A stroke is a condition in which the blood supply to part of the brain is interrupted. In what’s called an ischemic stroke, a blood clot blocks a blood vessel in the brain. In a hemorrhagic stroke, a blood vessel in the brain bursts and blood leaks into the brain.
Because the cause of a stroke and the amount of damage it causes in the brain vary widely, there’s no “typical” duration of a stroke. Some strokes last for a few minutes while others continue for hours or even days.
One time-related fact that’s known about strokes is that the faster you get treatment, the better your outcome is likely to be.
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Stroke symptoms vary depending on the part of the brain affected, and can include:
- Severe headache that comes on suddenly
- Sudden weakness
- Paralysis or numbness of the face, arm, or leg, typically just on one side of the body
- Difficulty speaking or understanding speech
- Trouble walking
- Vision problems in one or both eyes
- Trouble breathing
If you experience these symptoms or see them in someone else, it’s important to seek medical attention immediately. Every minute that blood flow to a part of the brain is interrupted, millions of brain cells die.
You should call 911 and tell the dispatcher that you think you’re having a stroke. That makes it clear that you need an ambulance at your location as quickly as one can reach you.
And because there’s no way to know what parts of your body may be affected as the stroke progresses, you should not attempt to drive yourself to the hospital. It may be hard to wait for help to arrive but staying where you are is the fastest and safest way to get assistance.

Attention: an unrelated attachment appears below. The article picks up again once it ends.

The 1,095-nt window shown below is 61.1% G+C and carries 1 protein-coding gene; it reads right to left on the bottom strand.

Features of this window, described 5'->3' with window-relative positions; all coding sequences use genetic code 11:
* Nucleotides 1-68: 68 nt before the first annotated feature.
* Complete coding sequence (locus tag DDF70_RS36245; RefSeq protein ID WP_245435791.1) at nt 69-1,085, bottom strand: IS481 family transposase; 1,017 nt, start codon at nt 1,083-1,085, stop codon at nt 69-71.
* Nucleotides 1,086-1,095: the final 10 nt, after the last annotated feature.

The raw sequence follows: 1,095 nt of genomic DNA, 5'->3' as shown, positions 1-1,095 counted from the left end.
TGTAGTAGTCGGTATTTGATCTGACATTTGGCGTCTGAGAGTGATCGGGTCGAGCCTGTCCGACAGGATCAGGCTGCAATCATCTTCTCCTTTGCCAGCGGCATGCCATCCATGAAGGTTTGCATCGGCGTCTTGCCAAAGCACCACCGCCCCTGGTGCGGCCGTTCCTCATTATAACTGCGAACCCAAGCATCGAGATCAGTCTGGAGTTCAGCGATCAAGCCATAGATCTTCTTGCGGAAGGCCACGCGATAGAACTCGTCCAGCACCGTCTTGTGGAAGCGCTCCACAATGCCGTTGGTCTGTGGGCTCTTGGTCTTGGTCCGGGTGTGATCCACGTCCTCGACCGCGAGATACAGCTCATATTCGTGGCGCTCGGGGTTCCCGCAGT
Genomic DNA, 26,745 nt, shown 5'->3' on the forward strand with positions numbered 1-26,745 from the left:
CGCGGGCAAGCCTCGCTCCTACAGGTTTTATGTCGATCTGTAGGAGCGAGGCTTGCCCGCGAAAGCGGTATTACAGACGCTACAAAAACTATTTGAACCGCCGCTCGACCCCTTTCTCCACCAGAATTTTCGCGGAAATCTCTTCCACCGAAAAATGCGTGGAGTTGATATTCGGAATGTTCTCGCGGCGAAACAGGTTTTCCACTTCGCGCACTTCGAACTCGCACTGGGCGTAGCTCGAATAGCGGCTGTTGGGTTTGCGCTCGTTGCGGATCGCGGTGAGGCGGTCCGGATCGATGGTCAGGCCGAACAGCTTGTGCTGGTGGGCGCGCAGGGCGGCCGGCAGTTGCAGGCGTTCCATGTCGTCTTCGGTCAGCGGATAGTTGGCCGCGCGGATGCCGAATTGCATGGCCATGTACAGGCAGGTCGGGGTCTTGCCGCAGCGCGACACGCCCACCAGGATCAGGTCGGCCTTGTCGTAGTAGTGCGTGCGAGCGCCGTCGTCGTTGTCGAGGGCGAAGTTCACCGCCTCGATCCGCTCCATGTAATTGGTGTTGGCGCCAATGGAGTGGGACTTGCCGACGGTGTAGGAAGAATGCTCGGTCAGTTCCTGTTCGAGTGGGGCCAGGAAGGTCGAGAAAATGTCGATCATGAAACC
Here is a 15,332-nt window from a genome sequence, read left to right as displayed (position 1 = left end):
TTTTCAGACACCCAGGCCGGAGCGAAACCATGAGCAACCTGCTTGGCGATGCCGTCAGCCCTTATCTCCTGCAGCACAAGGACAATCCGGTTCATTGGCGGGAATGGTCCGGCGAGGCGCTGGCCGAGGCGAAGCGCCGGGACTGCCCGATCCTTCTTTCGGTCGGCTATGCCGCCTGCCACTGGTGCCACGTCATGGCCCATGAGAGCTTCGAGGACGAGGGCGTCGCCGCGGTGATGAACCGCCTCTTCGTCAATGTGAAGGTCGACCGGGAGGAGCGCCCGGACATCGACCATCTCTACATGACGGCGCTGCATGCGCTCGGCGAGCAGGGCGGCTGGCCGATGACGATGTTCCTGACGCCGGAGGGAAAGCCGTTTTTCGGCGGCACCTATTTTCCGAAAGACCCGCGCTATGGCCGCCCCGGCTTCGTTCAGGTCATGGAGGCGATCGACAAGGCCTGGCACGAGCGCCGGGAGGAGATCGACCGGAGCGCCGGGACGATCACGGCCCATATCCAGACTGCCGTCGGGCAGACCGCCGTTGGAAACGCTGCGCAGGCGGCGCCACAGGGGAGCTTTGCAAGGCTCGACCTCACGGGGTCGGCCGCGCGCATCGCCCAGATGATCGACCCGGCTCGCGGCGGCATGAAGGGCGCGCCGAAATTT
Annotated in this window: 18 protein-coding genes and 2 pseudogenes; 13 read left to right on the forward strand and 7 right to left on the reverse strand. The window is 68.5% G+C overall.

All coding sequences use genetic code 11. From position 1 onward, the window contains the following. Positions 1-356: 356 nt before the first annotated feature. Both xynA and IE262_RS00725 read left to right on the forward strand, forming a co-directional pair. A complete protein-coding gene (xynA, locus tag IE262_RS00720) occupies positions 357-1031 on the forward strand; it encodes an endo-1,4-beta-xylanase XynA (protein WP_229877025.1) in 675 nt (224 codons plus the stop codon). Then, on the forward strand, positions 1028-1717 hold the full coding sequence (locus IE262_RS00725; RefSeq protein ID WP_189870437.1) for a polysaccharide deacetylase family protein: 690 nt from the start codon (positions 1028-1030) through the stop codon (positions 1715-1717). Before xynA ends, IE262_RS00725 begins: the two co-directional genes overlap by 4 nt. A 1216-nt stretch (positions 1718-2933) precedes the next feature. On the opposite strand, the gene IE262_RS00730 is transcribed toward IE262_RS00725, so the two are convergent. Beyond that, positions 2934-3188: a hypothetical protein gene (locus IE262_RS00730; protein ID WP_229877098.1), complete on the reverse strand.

Transient Ischemic Attacks or Mini-Strokes
Transient ischemic attacks (TIAs) or “mini-strokes” are similar to full-blown strokes and can have the same symptoms. But they tend to last only a few minutes and may not always cause permanent impairments.
However, having a TIA that resolves quickly doesn’t mean you shouldn’t seek prompt medical attention. A mini-stroke can be a warning sign of a more serious stroke to come at some unknown point in the future.
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Another timeline that stroke patients and their families ask about is how long it takes to recover from a stroke. As with the duration of the event itself, recovery time also varies depending on the area of the brain affected, the amount of damage done by the stroke, and other factors. However, there are some rough time frames for the recovery process.
Initial treatment for a stroke takes place on the day that it occurs. After that, most stroke patients stay in the hospital for approximately a week. During this time, their care team assesses the impact of the stroke and develops a rehabilitation plan. This plan takes into account the different ways a stroke can affect a patient — physically, cognitively, and emotionally.
Often physical and occupational therapy are used to help a patient address impairments caused by the stroke. Therapy sessions typically continue for weeks or months after the patient leaves the hospital. The first three months after a stroke are very important in the recovery process and tend to be when patients see the most improvement. However ongoing improvements can be made with continuing efforts.
Learn More About Strokes from Baptist Health
Strokes are serious events that can cause lasting health problems. Fortunately, there are steps you can take to reduce your stroke risk. And getting prompt medical attention if you suffer a stroke can help minimize the damage to your brain.
Learn more about strokes on the Baptist Health website.
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